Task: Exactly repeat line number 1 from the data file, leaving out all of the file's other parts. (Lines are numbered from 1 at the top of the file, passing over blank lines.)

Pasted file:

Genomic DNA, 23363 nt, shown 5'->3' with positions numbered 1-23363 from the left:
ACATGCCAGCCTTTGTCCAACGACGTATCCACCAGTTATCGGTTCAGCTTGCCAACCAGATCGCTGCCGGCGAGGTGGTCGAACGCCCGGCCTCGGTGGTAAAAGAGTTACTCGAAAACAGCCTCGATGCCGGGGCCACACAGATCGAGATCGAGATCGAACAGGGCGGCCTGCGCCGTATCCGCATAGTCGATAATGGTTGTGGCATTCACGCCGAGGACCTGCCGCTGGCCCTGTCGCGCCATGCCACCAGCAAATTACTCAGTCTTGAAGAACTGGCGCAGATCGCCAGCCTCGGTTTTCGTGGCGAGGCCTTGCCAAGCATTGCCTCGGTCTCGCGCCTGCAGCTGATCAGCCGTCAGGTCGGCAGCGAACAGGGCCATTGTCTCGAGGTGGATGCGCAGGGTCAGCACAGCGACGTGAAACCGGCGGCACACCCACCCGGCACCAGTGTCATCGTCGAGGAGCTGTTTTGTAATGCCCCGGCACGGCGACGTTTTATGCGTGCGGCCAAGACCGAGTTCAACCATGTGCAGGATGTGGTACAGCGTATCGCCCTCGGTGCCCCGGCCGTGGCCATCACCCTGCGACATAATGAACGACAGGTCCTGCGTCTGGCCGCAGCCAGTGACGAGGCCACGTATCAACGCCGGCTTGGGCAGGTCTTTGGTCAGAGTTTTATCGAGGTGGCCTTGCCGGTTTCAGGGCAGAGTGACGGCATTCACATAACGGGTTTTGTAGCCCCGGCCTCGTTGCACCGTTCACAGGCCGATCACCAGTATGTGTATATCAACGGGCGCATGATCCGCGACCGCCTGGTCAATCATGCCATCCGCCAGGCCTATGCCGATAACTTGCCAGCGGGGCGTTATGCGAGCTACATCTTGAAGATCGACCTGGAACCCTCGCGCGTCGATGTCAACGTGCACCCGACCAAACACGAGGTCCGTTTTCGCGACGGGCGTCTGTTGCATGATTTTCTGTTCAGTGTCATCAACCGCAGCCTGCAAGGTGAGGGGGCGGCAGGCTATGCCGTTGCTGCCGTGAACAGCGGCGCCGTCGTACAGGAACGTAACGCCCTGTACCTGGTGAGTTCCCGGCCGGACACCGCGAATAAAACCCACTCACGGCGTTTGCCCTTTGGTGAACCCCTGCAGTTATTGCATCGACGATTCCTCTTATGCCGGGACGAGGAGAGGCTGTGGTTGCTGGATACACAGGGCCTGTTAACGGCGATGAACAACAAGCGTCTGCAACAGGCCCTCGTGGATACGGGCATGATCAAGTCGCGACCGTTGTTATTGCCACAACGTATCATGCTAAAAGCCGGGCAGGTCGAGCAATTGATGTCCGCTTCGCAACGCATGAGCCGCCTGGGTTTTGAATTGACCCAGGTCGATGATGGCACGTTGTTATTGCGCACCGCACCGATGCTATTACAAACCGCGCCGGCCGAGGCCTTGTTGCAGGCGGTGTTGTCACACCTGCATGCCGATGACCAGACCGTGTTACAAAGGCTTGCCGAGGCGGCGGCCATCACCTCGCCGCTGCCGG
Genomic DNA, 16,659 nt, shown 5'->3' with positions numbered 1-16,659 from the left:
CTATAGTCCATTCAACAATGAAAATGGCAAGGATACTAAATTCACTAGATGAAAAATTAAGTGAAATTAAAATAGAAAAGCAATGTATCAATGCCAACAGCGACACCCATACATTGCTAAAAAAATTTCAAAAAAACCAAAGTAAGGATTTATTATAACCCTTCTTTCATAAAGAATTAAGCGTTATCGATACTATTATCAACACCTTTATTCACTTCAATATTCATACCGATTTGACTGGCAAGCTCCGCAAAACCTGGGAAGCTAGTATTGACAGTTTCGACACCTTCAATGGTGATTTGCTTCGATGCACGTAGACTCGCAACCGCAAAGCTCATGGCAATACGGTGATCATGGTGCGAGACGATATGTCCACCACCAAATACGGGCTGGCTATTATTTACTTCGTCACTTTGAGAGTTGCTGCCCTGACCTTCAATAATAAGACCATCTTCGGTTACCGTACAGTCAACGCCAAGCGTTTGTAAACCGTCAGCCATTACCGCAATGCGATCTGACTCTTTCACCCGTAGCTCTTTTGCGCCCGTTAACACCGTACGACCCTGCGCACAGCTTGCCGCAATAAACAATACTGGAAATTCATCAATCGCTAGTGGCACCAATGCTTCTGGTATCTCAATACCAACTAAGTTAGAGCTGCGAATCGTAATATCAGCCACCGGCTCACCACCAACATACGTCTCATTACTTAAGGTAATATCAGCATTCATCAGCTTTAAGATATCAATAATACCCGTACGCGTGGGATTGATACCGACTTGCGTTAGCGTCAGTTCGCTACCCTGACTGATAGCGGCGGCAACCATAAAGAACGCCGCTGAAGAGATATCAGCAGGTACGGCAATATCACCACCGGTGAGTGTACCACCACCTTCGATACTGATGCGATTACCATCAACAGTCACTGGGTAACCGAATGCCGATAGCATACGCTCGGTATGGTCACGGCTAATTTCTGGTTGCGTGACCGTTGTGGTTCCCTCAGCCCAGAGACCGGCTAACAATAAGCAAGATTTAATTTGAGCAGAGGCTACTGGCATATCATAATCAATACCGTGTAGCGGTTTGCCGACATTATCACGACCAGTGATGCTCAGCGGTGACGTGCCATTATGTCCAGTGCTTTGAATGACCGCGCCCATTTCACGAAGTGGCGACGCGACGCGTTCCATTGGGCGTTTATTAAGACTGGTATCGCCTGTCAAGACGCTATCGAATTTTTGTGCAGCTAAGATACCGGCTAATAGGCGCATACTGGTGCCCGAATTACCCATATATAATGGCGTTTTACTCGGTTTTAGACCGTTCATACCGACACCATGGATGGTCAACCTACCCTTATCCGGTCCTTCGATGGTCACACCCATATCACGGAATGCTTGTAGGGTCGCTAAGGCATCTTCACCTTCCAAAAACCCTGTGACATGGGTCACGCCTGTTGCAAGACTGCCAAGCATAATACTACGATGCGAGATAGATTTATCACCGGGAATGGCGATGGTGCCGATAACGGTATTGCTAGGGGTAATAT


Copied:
Genomic DNA, 23363 nt, shown 5'->3' with positions numbered 1-23363 from the left: